I just came across what’s below–surprised again (and again delighted by the surprise)! It seemed, since today is, for many, a religious day, just the thing to share.
Ruskin was brought up in a very religious home, for the most part, and quite literally, at his Mother’s knee. Every day they would read the Bible, going from Genesis, Ch. I, Verse 1 right through to Revelation, Ch. 22, Verse 21; at which point, they would start all over again. The mother, Margaret, made her boy, John, read every verse aloud as soon as he was able, making sure that his pronunciation of each word–“Elealeh,” “Kirheres,” “Beerelim”!!–was perfect, making him memorize huge swaths of the great book into the bargain. As a result, her son became one of the greatest Biblical scholars of the nineteenth century (a time when competition for that status was considerably more intense than it is today). In mid-life (the late 1850s), the son categorically and without apology rejected the Evangelical framework in which he had been steeped (the mother was appalled). But he never gave up his belief that a benevolent Diety had created this world and that that good soul wanted nothing less for the beings He had created in His image than their complete happiness. Often in his post-Evangelical years Ruskin would tell his readers exactly what he thought about religious matters and issues. The paragraphs below he included in a collection he named On the Old Road. Although they were set down in the early 1880s, they, and the book, did not appear in print until 1899, only a year before he died on 20 January 1900.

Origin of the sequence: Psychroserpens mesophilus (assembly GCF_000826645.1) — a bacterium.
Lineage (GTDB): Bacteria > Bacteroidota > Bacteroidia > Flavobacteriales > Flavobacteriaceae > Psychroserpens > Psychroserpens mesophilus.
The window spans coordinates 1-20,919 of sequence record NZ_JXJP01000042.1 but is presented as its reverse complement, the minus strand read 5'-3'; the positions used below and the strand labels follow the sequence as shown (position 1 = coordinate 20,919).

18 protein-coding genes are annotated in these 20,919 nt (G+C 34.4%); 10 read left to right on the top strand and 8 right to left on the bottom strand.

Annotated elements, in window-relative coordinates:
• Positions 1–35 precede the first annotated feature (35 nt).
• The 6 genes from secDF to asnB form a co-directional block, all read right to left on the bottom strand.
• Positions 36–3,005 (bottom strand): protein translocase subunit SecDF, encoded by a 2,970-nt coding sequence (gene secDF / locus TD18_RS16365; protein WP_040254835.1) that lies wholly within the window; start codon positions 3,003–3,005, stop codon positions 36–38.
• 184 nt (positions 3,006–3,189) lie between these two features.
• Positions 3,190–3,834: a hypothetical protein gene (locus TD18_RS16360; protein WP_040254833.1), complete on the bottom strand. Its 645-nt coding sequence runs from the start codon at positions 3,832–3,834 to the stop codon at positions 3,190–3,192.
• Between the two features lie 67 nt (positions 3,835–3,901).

That’s enough. I’ll leave the reflecting to you.
Superstition, in all times and among all nations, is the fear of a spirit whose passions are those of a man, whose acts are those of a man; who is present in some places, not in others; who makes some places holy and not others; who is kind to one person, unkind to another; who is pleased or angry according to the degree of attention you pay him, or praise you refuse him; who is hostile generally to human pleasure, but may be bribed by sacrifice of a part of that pleasure into permitting the rest. That, whatever form of faith it colors, is the essence of superstition.
Religion is the belief in a spirit whose mercies are over all His works, who is kind even to the unthankful and the evil; who is everywhere present, and, therefore, is in no place to be sought, and in no place to be avoided; to whom all creatures, time and things, are everlastingly holy, and who claims not tithes of riches nor sevenths of days but all the wealth that we have, and all the days that we live, and all the beings that we are, but who claims that totality because He delights only in the delight of His creatures; and, therefore, the one duty that they owe to Him, and the only service they can render Him, is to be happy. A spirit, therefore, whose eternal benevolence cannot be angered, cannot be appeased; whose laws are everlasting and inexorable, so that heaven and earth must indeed pass away if one jot of them failed; laws which attach to every wrong and error a measured, penalty; to every rightness and prudence, an assured reward; penalty of which the remittance cannot be purchased; reward, of which the promise cannot be broken…
Religion proselytes by love, superstition by war; religion teaches by example, superstition by persecution.
Until next time!
Be well out there!